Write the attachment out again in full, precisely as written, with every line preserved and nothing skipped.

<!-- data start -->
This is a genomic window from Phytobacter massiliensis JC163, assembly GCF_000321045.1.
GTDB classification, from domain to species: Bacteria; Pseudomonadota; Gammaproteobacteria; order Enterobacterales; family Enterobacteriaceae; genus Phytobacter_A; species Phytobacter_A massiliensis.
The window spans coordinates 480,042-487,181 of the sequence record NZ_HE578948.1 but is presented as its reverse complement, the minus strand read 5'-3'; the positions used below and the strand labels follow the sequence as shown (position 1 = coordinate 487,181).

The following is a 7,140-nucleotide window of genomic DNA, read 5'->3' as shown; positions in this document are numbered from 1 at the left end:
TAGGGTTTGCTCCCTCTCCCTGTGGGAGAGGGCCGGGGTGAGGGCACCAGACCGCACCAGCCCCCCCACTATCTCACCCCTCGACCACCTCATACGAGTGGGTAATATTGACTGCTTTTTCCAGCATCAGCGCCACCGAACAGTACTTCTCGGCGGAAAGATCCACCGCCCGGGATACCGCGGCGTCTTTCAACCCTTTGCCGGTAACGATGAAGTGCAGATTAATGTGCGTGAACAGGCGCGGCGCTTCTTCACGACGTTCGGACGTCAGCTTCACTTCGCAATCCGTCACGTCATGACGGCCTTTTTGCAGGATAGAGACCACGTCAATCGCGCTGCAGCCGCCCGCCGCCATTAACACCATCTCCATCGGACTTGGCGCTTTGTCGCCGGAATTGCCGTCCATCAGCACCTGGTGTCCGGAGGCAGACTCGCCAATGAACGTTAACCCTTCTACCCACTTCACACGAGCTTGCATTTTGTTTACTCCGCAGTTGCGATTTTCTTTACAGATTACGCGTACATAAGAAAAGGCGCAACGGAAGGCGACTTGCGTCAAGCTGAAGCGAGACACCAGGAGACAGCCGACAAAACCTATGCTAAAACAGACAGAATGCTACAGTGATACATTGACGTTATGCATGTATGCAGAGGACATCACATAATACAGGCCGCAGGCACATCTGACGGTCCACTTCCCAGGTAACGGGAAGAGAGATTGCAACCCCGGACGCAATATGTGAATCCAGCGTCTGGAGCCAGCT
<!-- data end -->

This is a genomic window from Phytobacter massiliensis JC163, assembly GCF_000321045.1.
GTDB classification, from domain to species: Bacteria; Pseudomonadota; Gammaproteobacteria; order Enterobacterales; family Enterobacteriaceae; genus Phytobacter_A; species Phytobacter_A massiliensis.
The window spans coordinates 480,042-487,181 of the sequence record NZ_HE578948.1 but is presented as its reverse complement, the minus strand read 5'-3'; the positions used below and the strand labels follow the sequence as shown (position 1 = coordinate 487,181).

The following is a 7,140-nucleotide window of genomic DNA, read 5'->3' as shown; positions in this document are numbered from 1 at the left end:
TAGGGTTTGCTCCCTCTCCCTGTGGGAGAGGGCCGGGGTGAGGGCACCAGACCGCACCAGCCCCCCCACTATCTCACCCCTCGACCACCTCATACGAGTGGGTAATATTGACTGCTTTTTCCAGCATCAGCGCCACCGAACAGTACTTCTCGGCGGAAAGATCCACCGCCCGGGATACCGCGGCGTCTTTCAACCCTTTGCCGGTAACGATGAAGTGCAGATTAATGTGCGTGAACAGGCGCGGCGCTTCTTCACGACGTTCGGACGTCAGCTTCACTTCGCAATCCGTCACGTCATGACGGCCTTTTTGCAGGATAGAGACCACGTCAATCGCGCTGCAGCCGCCCGCCGCCATTAACACCATCTCCATCGGACTTGGCGCTTTGTCGCCGGAATTGCCGTCCATCAGCACCTGGTGTCCGGAGGCAGACTCGCCAATGAACGTTAACCCTTCTACCCACTTCACACGAGCTTGCATTTTGTTTACTCCGCAGTTGCGATTTTCTTTACAGATTACGCGTACATAAGAAAAGGCGCAACGGAAGGCGACTTGCGTCAAGCTGAAGCGAGACACCAGGAGACAGCCGACAAAACCTATGCTAAAACAGACAGAATGCTACAGTGATACATTGACGTTATGCATGTATGCAGAGGACATCACATAATACAGGCCGCAGGCACATCTGACGGTCCACTTCCCAGGTAACGGGAAGAGAGATTGCAACCCCGGACGCAATATGTGAATCCAGCGTCTGGAGCCAGCT